JORDYN: I wish I could say I had a writing routine. The way I approach my writing commitments is basically a form of triage. What is due first usually gets my focus. I actually think this isn’t a good way to manage my writing career. I’m trying to fix that—to not be so reactionary to my schedule. I have an awesome writing cave that my husband built for me.
rem: Never thought of applying “triage” to writing, but I do basically the same thing! And awesome sauce to your hubby for building your cave! Tell us a little about your writing journey.
JORDYN: I’ve always loved to write stories since I was a little girl. As soon as I could write sentences—I was writing stories. As I said, I gave up writing for a “real job” for over fifteen years. After my first daughter was born, I convinced my husband to get me a laptop so I could begin to write down all these crazy stories in my head. I became involved with a local writer’s group and began to go to local conferences to see if “people in the know” thought I had any talent. That was around 2003. About six years later published authors were telling me my writing was good enough to get an agent. That happened in 2009. My first publishing contract came in 2011. First novel published in 2012. It’s true when they say it takes six to ten years to learn the craft of writing.
rem: As I mentioned earlier, I started writing late in life, but have come to recognize God-appointed seasons; methinks what you’ve just described sounds like such seasons.
What makes you struggle as an author? How do you handle it?
JORDYN: Writing the first draft is a struggle for me. It’s such a mind game. One day—your words are brilliant. The next day—you want to toss your computer into a big metal grinder and destroy it. I’ve learned that all first drafts need work so just get the words on the page.
rem: Do you prefer the creating or editing aspect of writing? Why?
JORDYN: My favorite part of writing is actually research. I could research forever and never get tired of it. I love it because I love learning and taking what I’ve learned and turning it into stories.
rem: Meeee toooo!! I love the research, and have reams of trivia that never makes it to the story! (filed away for future use, of course!) What do you enjoy most about being a writer?
JORDYN: Getting reader e-mails is the best thing ever. Connecting with readers. Knowing that the words you’ve written have helped someone through their day or challenged their thinking on some level is addicting.
rem: Hearing from readers who love what you’ve (I’ve) written – nothing like it! What are your top 3 recommendations for a new writer?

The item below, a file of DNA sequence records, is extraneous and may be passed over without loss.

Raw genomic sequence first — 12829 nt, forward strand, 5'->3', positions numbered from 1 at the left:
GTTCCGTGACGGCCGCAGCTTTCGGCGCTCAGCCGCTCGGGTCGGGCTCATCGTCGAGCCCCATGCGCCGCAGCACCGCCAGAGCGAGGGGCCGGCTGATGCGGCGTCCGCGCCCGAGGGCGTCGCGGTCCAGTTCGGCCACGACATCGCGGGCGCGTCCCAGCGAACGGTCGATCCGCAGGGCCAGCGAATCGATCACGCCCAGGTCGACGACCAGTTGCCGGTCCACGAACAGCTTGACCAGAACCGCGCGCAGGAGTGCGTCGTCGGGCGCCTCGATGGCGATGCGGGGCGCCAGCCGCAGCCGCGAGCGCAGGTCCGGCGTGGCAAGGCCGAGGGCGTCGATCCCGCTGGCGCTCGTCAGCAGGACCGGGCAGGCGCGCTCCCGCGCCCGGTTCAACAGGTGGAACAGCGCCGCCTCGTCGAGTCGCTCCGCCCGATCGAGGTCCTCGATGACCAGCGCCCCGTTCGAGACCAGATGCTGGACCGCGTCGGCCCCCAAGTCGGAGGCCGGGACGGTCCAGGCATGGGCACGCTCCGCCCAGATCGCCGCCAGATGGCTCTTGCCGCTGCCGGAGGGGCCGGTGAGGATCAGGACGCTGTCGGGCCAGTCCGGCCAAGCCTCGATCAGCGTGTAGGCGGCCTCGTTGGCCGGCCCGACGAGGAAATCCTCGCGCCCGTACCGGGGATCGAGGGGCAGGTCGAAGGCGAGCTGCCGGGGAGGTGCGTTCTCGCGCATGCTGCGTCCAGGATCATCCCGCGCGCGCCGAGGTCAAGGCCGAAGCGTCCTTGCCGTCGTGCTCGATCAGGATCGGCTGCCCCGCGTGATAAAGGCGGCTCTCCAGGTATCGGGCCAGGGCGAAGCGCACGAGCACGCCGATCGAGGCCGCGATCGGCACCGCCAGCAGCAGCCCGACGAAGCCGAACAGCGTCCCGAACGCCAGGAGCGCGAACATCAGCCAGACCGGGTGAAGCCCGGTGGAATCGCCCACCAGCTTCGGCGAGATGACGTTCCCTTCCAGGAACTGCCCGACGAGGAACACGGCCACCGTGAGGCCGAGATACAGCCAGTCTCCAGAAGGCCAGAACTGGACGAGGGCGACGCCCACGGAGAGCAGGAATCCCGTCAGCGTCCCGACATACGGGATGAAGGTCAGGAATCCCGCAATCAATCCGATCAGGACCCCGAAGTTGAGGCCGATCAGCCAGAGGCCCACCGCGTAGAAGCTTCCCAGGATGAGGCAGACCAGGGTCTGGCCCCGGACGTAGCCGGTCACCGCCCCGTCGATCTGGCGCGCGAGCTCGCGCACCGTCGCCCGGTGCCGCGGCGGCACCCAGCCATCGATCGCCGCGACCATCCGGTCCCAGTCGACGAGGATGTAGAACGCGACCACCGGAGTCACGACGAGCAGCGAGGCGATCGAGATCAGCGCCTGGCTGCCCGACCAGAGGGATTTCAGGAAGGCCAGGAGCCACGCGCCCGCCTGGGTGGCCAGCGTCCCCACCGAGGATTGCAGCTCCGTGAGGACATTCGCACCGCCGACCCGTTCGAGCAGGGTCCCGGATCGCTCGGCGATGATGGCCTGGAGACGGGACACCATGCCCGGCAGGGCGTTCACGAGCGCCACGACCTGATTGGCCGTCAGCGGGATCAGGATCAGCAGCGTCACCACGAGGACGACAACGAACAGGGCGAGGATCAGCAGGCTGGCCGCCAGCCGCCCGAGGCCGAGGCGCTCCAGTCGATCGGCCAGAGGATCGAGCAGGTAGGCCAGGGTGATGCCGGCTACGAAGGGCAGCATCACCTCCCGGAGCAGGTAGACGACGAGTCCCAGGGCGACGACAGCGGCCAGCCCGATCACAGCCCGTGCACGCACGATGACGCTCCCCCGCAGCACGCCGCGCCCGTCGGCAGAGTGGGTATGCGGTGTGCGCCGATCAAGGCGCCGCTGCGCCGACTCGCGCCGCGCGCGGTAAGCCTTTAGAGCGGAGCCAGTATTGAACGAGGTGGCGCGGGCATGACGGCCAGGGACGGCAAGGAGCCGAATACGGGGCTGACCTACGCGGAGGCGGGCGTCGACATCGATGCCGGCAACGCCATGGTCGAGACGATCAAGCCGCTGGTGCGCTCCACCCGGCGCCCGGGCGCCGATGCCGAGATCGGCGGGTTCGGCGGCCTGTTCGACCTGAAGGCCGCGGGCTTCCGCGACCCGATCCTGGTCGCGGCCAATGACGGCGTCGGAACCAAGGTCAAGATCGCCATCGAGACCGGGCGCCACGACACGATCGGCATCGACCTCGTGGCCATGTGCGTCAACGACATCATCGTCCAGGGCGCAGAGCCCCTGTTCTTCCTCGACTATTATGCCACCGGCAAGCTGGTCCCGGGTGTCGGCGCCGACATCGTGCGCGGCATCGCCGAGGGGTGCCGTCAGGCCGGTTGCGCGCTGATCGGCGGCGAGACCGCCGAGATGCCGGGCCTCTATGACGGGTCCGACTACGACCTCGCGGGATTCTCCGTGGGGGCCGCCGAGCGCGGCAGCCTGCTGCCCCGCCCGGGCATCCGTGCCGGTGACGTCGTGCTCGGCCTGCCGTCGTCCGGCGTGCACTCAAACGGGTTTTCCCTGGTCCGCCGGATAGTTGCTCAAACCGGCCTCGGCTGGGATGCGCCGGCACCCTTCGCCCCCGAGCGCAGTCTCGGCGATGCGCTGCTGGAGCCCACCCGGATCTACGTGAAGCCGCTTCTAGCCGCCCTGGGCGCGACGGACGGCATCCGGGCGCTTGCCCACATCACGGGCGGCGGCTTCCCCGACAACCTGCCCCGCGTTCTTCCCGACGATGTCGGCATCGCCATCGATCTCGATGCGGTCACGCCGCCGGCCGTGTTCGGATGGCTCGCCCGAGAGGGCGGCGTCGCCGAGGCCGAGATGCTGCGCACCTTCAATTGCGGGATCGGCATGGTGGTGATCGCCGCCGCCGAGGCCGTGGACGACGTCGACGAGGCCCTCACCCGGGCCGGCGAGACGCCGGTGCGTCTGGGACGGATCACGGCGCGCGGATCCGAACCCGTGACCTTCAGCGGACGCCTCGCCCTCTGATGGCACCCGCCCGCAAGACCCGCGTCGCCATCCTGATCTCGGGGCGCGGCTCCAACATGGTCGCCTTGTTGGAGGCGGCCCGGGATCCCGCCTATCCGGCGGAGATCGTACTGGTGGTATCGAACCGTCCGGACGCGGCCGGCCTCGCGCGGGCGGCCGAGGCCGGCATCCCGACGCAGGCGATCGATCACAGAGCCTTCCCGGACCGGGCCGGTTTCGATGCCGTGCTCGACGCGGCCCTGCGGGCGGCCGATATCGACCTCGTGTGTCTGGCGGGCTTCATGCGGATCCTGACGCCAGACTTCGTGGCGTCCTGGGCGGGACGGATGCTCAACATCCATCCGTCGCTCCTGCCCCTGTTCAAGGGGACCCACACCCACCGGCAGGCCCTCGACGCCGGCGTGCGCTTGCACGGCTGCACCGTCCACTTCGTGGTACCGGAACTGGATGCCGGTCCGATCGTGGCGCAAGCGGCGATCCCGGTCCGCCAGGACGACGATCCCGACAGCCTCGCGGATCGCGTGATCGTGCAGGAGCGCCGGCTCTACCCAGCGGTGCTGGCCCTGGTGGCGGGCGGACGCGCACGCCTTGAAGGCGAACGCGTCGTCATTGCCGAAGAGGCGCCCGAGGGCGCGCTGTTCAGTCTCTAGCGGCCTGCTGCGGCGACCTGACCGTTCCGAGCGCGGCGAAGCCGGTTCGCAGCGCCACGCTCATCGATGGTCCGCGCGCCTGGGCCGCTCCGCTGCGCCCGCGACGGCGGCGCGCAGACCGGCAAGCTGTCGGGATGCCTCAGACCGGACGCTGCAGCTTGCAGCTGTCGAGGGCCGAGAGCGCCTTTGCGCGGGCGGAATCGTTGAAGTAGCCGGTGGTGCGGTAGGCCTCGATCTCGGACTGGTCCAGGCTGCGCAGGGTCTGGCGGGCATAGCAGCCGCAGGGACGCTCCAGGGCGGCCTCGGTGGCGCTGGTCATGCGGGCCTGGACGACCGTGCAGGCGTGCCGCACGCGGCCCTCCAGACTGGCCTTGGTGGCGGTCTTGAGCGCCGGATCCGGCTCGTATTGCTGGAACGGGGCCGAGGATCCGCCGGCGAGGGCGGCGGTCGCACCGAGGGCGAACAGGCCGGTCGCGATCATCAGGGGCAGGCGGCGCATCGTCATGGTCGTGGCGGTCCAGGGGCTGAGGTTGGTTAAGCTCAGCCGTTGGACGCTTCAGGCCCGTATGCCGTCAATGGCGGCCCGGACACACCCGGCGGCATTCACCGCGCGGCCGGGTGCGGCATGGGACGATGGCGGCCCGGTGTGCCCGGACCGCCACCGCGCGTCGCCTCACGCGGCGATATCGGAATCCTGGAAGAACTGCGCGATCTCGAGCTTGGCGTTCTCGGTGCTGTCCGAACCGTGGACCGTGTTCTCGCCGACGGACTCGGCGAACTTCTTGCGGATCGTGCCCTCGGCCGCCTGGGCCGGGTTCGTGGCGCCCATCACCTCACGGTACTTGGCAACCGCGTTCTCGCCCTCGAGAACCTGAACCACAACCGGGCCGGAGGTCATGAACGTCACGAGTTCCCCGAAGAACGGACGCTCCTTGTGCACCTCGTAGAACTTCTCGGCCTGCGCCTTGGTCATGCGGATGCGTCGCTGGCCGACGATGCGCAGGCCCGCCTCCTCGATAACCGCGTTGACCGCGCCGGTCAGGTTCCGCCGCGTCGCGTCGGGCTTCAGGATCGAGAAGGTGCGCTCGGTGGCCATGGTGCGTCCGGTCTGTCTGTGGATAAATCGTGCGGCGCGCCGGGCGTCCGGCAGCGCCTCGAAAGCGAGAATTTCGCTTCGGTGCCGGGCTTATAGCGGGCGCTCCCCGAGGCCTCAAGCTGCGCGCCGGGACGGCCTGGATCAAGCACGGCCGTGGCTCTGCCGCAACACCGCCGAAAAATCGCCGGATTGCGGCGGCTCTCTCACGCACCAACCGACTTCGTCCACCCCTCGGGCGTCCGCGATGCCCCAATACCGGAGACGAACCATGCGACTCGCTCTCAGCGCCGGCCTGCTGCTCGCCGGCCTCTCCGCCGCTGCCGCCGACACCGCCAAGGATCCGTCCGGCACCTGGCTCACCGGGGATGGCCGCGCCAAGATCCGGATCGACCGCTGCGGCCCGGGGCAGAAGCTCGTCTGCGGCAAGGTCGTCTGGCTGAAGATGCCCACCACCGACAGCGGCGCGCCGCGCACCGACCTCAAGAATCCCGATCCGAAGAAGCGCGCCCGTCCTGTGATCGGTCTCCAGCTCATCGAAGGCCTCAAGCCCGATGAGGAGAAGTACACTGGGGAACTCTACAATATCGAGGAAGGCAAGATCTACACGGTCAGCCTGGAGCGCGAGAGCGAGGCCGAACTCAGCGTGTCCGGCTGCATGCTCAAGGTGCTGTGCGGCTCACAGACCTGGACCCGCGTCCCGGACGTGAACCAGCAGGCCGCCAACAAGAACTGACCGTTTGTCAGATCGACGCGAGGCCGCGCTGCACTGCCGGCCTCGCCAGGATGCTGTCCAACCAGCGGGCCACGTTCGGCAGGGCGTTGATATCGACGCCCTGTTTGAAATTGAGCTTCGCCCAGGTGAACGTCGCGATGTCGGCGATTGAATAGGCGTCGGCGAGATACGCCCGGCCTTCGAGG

JORDYN: 1. Write what you want to write. Someone told me once that I should write magazine articles to develop a writing resume to increase my chances of getting a book published. I just didn’t see the value of that. If I want to write books—then that’s what I should practice doing. If I want to write magazine articles then I should do that. rem: I agree!
- Write a complete first draft and then let people critique it. For years, I was stuck on the first thirty-thousand words of my novel because I would write some, let people read it, and then I felt like I had to change what they didn’t like about it. This kept me from developing my own voice.
- Be open to writing opportunities that you consider outside your genre. My first published work was a chapter in a medical textbook that dealt with nursing care of an abusive head trauma patient. I was asked to write it by a physician I had worked with in the Pediatric ICU—after I left. I’d never mentioned to her that I wanted to be a writer. It was a total gift. A great learning opportunity because I wasn’t as emotionally connected with the writing as I am with my fiction stories. It was more like writing a research paper. The experience was invaluable.
rem: Good recommendations. Tell us a little about your latest book? What is your current project?
JORDYN: My latest book is currently titled The Hangman’s Noose and is set to release July, 2016. It was my entry for Love Inspired’s Blurb to Book contest. Next, I’ll be going through edits of my first indie book and writing two or three book proposals. Becoming part of the Love Inspired family has been a true gift and I hope to do many more books with them.
rem: Congratulations on being part of Love Inspired! And congratulations on your new book! What is one take-away from your book(s) that you hope readers identify with?
JORDYN: I think the central theme of my books is God’s sacrificial love for us and what that means. I hope, even though it is a scary tale you’re reading, that’s what you see at the end of the story.
rem: Some of what we read in the Bible are pretty scary – getting thrown in a lion’s den? And doesn’t God’s love make a way always! I like that about your books, by the way. Thanks for joining us today, Jordyn. It’s been a pleasure having on my blog!